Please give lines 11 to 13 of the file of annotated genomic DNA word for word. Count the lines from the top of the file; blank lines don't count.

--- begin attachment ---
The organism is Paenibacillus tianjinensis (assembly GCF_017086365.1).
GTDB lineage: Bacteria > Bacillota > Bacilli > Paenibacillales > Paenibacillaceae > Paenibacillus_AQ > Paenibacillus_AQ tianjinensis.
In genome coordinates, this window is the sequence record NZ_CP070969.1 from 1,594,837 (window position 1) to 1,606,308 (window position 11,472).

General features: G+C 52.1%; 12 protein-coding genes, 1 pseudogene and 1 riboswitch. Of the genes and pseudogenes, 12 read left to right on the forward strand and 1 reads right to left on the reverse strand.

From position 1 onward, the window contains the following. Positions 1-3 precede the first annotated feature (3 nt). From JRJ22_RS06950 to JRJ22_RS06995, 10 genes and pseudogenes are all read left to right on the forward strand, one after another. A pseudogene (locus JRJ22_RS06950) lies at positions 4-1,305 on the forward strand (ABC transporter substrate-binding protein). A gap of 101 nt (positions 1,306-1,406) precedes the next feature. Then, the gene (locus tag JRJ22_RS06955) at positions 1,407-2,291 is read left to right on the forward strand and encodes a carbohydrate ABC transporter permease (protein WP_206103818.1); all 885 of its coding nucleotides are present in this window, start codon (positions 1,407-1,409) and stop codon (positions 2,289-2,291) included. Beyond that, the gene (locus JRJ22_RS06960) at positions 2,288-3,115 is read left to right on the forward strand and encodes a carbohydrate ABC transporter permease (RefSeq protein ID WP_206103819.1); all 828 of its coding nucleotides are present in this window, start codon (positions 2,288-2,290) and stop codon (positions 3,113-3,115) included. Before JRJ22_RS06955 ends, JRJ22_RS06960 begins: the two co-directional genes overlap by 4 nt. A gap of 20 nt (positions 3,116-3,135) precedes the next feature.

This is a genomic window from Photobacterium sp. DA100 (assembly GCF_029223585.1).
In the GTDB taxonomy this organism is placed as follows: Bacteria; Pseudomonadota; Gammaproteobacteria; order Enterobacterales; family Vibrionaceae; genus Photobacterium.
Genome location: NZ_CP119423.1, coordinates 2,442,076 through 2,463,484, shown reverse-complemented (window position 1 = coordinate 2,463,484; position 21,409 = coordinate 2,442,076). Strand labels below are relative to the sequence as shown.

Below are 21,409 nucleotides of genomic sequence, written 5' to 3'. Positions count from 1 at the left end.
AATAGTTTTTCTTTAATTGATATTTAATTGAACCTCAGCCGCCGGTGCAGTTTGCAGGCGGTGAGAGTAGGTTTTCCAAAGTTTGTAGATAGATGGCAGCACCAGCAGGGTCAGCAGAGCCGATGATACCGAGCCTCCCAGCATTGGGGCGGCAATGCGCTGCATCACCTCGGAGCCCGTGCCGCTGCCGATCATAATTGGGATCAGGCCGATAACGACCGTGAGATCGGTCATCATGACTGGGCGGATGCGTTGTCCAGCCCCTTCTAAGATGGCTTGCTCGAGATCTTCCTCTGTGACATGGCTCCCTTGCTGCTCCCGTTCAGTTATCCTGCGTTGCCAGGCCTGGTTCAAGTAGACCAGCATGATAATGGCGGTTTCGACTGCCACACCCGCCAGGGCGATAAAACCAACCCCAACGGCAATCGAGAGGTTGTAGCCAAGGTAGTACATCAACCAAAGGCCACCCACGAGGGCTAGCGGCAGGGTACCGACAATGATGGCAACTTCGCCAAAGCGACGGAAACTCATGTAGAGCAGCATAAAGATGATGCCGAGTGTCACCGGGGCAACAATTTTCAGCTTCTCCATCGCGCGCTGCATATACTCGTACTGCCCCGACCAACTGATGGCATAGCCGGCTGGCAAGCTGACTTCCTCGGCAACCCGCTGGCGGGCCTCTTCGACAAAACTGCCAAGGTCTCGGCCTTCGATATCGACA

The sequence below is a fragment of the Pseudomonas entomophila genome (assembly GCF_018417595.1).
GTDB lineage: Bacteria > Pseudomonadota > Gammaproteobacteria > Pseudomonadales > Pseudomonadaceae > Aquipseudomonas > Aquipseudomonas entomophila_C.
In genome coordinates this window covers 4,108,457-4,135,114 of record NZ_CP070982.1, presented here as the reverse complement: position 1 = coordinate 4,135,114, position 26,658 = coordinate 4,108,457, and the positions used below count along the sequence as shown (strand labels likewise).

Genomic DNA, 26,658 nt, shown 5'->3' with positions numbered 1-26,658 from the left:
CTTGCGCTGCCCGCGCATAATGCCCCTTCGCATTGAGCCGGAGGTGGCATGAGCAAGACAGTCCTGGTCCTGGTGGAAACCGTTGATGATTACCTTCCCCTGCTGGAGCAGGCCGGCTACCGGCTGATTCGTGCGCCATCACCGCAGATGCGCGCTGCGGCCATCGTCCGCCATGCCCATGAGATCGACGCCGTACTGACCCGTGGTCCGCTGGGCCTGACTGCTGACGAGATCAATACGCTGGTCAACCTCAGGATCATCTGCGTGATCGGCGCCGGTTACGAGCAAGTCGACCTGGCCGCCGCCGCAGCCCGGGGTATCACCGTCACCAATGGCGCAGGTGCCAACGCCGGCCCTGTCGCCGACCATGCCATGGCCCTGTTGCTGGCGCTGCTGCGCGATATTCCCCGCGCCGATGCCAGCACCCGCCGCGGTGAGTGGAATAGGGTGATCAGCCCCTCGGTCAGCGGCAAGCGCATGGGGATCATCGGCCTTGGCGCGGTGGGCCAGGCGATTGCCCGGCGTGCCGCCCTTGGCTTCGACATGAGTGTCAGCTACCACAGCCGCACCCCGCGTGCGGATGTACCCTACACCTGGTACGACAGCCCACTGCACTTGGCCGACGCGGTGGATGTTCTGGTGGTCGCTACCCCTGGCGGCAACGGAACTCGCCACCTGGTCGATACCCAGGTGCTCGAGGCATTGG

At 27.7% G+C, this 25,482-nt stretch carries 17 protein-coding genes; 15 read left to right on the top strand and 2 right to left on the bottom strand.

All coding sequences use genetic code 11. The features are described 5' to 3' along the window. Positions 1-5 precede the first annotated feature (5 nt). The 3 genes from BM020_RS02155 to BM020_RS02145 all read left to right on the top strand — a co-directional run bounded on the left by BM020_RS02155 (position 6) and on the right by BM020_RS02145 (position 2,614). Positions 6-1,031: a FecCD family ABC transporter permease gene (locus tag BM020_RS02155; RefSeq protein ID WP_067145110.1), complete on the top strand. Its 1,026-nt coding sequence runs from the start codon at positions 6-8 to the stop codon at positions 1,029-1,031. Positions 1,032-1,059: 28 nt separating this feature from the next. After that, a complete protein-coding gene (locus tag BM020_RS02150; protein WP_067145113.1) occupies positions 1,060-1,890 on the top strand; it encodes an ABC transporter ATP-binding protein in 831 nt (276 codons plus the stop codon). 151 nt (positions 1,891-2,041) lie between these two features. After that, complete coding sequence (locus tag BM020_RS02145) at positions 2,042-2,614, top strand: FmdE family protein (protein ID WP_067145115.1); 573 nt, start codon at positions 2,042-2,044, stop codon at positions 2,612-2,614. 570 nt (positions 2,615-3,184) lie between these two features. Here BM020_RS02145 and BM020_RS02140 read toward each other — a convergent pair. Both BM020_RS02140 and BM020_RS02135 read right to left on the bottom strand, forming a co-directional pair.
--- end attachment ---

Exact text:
The sequence below is a fragment of the Pseudomonas entomophila genome (assembly GCF_018417595.1).
GTDB lineage: Bacteria > Pseudomonadota > Gammaproteobacteria > Pseudomonadales > Pseudomonadaceae > Aquipseudomonas > Aquipseudomonas entomophila_C.
In genome coordinates this window covers 4,108,457-4,135,114 of record NZ_CP070982.1, presented here as the reverse complement: position 1 = coordinate 4,135,114, position 26,658 = coordinate 4,108,457, and the positions used below count along the sequence as shown (strand labels likewise).